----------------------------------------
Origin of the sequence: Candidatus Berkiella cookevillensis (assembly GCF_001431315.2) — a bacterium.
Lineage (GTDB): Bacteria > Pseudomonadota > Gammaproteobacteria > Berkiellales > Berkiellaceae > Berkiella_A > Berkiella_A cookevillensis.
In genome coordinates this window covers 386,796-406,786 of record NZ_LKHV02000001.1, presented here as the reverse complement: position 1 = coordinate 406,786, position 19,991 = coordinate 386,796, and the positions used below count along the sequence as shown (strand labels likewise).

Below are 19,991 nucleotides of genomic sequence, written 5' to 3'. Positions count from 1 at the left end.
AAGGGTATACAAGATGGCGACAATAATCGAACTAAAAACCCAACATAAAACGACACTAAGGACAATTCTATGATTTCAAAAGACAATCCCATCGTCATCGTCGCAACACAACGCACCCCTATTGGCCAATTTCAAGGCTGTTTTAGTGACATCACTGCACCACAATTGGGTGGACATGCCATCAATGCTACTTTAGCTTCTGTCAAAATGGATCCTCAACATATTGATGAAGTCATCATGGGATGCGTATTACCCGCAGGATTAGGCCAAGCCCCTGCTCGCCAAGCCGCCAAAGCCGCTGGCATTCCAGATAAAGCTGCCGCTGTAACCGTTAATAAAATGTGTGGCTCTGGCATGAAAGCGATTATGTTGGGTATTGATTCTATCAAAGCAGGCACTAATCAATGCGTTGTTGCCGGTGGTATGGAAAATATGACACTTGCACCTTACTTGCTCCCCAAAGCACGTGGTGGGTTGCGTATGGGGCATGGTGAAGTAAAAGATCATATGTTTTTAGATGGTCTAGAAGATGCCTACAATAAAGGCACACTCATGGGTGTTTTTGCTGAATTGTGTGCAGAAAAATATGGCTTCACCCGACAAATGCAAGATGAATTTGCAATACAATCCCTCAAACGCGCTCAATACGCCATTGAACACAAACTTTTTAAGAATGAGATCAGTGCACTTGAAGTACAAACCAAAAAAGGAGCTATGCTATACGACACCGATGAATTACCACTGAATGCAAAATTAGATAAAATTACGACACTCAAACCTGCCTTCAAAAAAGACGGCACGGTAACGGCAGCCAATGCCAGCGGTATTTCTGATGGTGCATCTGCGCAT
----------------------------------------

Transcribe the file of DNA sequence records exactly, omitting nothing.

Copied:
Origin of the sequence: Candidatus Berkiella cookevillensis (assembly GCF_001431315.2) — a bacterium.
Lineage (GTDB): Bacteria > Pseudomonadota > Gammaproteobacteria > Berkiellales > Berkiellaceae > Berkiella_A > Berkiella_A cookevillensis.
In genome coordinates this window covers 386,796-406,786 of record NZ_LKHV02000001.1, presented here as the reverse complement: position 1 = coordinate 406,786, position 19,991 = coordinate 386,796, and the positions used below count along the sequence as shown (strand labels likewise).

Below are 19,991 nucleotides of genomic sequence, written 5' to 3'. Positions count from 1 at the left end.
AAGGGTATACAAGATGGCGACAATAATCGAACTAAAAACCCAACATAAAACGACACTAAGGACAATTCTATGATTTCAAAAGACAATCCCATCGTCATCGTCGCAACACAACGCACCCCTATTGGCCAATTTCAAGGCTGTTTTAGTGACATCACTGCACCACAATTGGGTGGACATGCCATCAATGCTACTTTAGCTTCTGTCAAAATGGATCCTCAACATATTGATGAAGTCATCATGGGATGCGTATTACCCGCAGGATTAGGCCAAGCCCCTGCTCGCCAAGCCGCCAAAGCCGCTGGCATTCCAGATAAAGCTGCCGCTGTAACCGTTAATAAAATGTGTGGCTCTGGCATGAAAGCGATTATGTTGGGTATTGATTCTATCAAAGCAGGCACTAATCAATGCGTTGTTGCCGGTGGTATGGAAAATATGACACTTGCACCTTACTTGCTCCCCAAAGCACGTGGTGGGTTGCGTATGGGGCATGGTGAAGTAAAAGATCATATGTTTTTAGATGGTCTAGAAGATGCCTACAATAAAGGCACACTCATGGGTGTTTTTGCTGAATTGTGTGCAGAAAAATATGGCTTCACCCGACAAATGCAAGATGAATTTGCAATACAATCCCTCAAACGCGCTCAATACGCCATTGAACACAAACTTTTTAAGAATGAGATCAGTGCACTTGAAGTACAAACCAAAAAAGGAGCTATGCTATACGACACCGATGAATTACCACTGAATGCAAAATTAGATAAAATTACGACACTCAAACCTGCCTTCAAAAAAGACGGCACGGTAACGGCAGCCAATGCCAGCGGTATTTCTGATGGTGCATCTGCGCAT